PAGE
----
4. Čović, A. (2006). Pluralizam i pluriperspektivizam. Filozofska istraživanja, 26(1), 7–12.Google Scholar
  5. Crowder, G. (2003). Pluralism, relativism and liberalism in Isaiah Berlin. Referred paper. Resourced document. http://berlin.wolf.ox.ac.uk/lists/onib/crowder/IBVPREL2003.pdf. Accessed 14 October 2014.
  6. DeWitt, R. (2010). Worldviews. An introduction to the history and philosophy of science. Second edition. Wiley-Blackwell.Google Scholar
  7. Fatić, A. (2013a). Corruption, corporate character-formation and ‘value strategy’. Filozofija i društvo, 24(1), 60–80. doi: 10.2298/FID1301060F.CrossRefGoogle Scholar
  8. Fatić, A. (2015). Tasks for dreaming. The somatic cognition of emotions in moral judgment. In M. N. Weiss (Ed.), The socratic handbook (pp. 67–82). Wienna: Lit Publishers.Google Scholar
  9. Fatić, A. (2016). Virtue as identity: emotions and the moral personality. London: Rowman and Littlefield International.Google Scholar
  10. Fatić, A., & Dentsoras, D. (2014). Pleasure in epicurean and christian orthodox conceptions of happiness. South African Journal of Philosophy. doi: 10.1080/02580136.2014.967594.Google Scholar
  11. Fatić, A. (2013b). Epicurean ethics as a foundation for philosophical counselling. Philosophical Practice, 8(1), 1127–1141.Google Scholar
  12. Feary, V. (2003). Virtue-based feminist philosophical counselling. Practical Philosophy, 6(1), 7–26.Google Scholar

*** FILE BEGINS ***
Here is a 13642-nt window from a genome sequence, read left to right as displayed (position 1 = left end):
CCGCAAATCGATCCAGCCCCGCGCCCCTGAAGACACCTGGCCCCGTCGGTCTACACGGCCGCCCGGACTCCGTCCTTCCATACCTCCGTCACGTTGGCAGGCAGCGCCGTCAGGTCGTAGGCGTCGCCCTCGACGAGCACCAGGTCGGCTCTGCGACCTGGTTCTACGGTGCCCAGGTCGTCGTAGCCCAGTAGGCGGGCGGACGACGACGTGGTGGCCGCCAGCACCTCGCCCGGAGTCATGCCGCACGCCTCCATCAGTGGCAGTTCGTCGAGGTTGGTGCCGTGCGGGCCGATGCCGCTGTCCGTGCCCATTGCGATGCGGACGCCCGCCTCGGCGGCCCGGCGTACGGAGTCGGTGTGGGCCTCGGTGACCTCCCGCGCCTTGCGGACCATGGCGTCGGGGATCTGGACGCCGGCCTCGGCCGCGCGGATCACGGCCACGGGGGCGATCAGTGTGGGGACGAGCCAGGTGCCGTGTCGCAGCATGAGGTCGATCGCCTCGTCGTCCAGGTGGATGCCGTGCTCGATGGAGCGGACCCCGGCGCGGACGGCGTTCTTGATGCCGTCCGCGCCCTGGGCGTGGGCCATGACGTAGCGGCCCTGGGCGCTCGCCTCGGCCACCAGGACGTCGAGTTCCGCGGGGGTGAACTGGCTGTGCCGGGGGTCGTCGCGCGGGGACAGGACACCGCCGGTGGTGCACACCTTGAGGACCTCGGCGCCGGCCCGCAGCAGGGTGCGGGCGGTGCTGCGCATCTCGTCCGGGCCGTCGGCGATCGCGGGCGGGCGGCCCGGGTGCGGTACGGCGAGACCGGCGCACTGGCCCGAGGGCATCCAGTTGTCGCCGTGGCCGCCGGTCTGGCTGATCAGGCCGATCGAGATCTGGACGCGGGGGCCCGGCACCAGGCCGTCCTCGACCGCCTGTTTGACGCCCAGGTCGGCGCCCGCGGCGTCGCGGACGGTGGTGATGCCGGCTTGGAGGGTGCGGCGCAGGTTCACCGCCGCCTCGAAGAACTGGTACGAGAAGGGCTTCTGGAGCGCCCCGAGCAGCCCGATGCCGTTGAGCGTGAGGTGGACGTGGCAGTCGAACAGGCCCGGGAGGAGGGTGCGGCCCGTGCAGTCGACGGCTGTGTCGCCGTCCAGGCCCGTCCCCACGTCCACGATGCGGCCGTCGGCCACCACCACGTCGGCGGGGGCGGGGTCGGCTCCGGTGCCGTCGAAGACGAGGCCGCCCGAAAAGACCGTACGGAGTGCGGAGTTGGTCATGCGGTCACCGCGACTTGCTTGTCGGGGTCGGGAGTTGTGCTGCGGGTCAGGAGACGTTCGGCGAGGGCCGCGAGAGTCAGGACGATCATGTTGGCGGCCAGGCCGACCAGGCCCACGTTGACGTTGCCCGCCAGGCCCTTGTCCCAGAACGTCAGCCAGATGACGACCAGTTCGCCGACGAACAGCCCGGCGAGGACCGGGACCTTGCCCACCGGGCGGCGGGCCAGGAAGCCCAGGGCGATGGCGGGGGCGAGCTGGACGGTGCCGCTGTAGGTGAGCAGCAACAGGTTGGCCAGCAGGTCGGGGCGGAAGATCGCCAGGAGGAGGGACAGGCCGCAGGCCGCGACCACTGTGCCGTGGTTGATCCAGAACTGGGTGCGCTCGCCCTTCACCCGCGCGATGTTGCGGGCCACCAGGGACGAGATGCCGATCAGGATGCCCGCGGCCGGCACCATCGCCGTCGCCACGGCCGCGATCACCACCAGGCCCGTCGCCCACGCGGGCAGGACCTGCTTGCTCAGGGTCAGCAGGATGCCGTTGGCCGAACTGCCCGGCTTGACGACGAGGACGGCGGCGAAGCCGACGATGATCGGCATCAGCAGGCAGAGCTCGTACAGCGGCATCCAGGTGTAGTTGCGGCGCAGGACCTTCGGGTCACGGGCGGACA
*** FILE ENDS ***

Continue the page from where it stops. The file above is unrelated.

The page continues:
13. Feary, V. (2004). Spirituality and philosophical practice: counseling with clients in crisis. Philosophical Practice, 9(3), 1413–1425.Google Scholar
  14. Ferraiolo, W. (2010). The IDEA method: stoic counsel. Philosophical Practice, 5(2), 627–633.Google Scholar
  15. Goleman, D. (1995). Emotional intelligence: why it can matter more than IQ. New York: Bantam Books.Google Scholar
  16. Hadot, P. (1995). Philosophy as a way of life. Oxford: Blackwell.Google Scholar
  17. Heidegger, M. (1982). The basic problems of phenomenology (Albert Hofstadter (trans.). Revised edition). Bloomington: Indiana University Press.Google Scholar
  18. Jay, M. (1988). Scopic regimes of modernity. In H. Foster (Ed.), Vision and visuality (p. 3323). New York: The New Press.Google Scholar
  19. Jay, M. (1991). The disenchantment of the eye: surrealism and the crisis of ocularcentrism. Visual Anthropology Review, 7(1), 15–38. doi: 10.1525/var.1991.7.1.15.CrossRefGoogle Scholar
  20. Kant, I. (2000). Critique of the Power of Judgment. Paul Guyer (ed. and trans.). Cambridge: Cambridge University Press, doi: http://dx.doi.org/ 10.1017/CBO9780511804656.